Many years ago Nadia Boulanger wrote that every time the pianist Dinu Lipatti played a piece of music he heard it afresh. She made it sound as if this came naturally to Lipatti, and perhaps it did. Lesser pianists, however, must work hard to avoid the death that comes when they no longer hear what they are playing. With enough practice, their fingers begin to play autonomically: The pianist not only has no conscious control over them, it is a genuine struggle to regain control, to think where the fingers should be, to place the next note so that it fits a pattern in the pianist's mind. Or--and I move here from form to content--the pianist's Chopin sounds deader and deader. There is no help from visiting the modest grave at Pere Lachaise or in contemplating Delacroix's famous portrait. Yet a visit to the Radziwill palace, not far from Chopin's birthplace, helps a great deal, not because Chopin apparently played here but because the building itself is a reminder of the classical equipoise that once surrounded the heroic etudes of Opus 10.
Geographers have the same problem. Whether they see themselves as students of spatial organization or--as I prefer--students of landscape, they too risk the death that comes with habit. In a certain frame of mind, I drive along a local commercial strip and wonder how living in such an environment must damage our children. Or perhaps it is a church that I pass, a church housed in a manufactured-steel building bearing a plastic sign that says, "Jesus Is Lord." I see only fervent and subliterate religiosity, dosed with hypocrisy. Or maybe it is a new, $300,000 house that catches my eye: pseudo-Elizabethan half-timbering in four-by-eight sheets has been nailgunned over utility-grade studs, and I laugh silently at Americans' hopeless quest for stability and status. Another elitist, you say? But there is worse, for nowhere in any of this am I seeing anything afresh. Fatigue has set in; the world has been short-circuited into icons.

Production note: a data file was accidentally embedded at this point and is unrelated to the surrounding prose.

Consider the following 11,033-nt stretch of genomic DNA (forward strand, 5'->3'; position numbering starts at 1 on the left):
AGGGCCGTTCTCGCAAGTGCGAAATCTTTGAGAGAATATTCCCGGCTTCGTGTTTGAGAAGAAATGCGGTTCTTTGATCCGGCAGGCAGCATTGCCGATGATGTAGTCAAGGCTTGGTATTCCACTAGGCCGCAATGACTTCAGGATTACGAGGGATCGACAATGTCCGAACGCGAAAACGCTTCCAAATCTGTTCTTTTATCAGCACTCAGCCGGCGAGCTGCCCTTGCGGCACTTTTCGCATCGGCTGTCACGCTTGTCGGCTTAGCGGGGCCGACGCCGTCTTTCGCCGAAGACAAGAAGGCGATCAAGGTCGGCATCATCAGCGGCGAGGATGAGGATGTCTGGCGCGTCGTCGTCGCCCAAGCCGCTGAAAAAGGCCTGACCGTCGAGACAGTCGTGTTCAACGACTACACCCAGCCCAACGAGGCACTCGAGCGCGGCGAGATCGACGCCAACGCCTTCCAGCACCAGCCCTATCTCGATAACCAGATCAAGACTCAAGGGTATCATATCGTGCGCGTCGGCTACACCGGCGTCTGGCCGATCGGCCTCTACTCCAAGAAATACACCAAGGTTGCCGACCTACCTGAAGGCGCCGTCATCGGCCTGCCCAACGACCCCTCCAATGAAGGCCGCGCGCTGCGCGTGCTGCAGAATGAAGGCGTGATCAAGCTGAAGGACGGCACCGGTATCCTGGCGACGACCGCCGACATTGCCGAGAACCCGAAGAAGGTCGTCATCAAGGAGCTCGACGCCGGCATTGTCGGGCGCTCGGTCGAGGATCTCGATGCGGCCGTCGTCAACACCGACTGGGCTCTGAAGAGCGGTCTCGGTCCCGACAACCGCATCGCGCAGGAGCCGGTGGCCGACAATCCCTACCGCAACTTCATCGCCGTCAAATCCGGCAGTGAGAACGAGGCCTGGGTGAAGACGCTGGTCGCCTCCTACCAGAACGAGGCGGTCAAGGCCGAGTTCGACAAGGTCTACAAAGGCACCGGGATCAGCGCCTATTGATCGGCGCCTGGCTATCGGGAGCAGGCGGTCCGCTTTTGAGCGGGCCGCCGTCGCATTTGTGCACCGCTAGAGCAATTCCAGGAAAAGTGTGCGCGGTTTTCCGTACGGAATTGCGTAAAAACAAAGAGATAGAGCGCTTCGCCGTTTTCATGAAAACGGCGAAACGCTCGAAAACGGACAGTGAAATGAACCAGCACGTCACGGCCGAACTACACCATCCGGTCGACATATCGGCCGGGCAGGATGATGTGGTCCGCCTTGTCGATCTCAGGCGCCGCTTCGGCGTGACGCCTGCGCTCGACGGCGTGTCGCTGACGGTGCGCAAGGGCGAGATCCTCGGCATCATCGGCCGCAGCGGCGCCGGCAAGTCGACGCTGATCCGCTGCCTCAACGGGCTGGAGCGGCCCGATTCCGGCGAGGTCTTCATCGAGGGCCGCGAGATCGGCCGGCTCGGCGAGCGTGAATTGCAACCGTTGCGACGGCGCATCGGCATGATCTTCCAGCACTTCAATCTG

How, then, shall geographers cure tired eyes? I think the answer will bring us, like musicians, back to the study of form and content. Digital, shaded-relief terrain models, after all, excite us most when they show us landforms we have never noticed before, like those amazing sets of fractures that now are evident across the northern Great Plains. Or--turning from form to content--why travel, if not to enlarge our lexicon, our knowledge of what the world has to show? Along the Coromandel Coast we see for the first time cashew trees, growing in deep, coastal sand; in a house in old Hebron we see a man draw water from one of those cisterns we have always read about. And for a moment, at least, our eyes really do see anew.
And then, of course, we are magpies, famous for borrowing the understandings of form and content developed in other disciplines. Oddly, however, we have not borrowed much from painters and art historians, who are the subject of this note. I say "oddly" because who else has worked as hard as we to describe and understand the totality of the visible world? Nobody, I daresay.
Maybe we have been put off by the associations of art with money. (I think of Bernard Berenson, a giant in the study of Italian art but also a man who established himself comfortably by working for art dealers, attributing paintings those dealers hoped to sell and then taking a slice of the dealers' profits. "Pig work," he called it--a nice phrase, almost liberating for those who are weary of euphemisms.) Perhaps we are uncomfortable alongside the erudition of scholars who seem to have seen everything, who have read about it in six languages, and who remember in which museum, church, or private collection every bit of the stuff lies, hangs, or is stored. Or perhaps our objection is more fundamental: Perhaps we reject connoisseurship, which implies that by developing our taste we can not only walk through a museum and guess the painters but also confidently praise one painting and damn another. …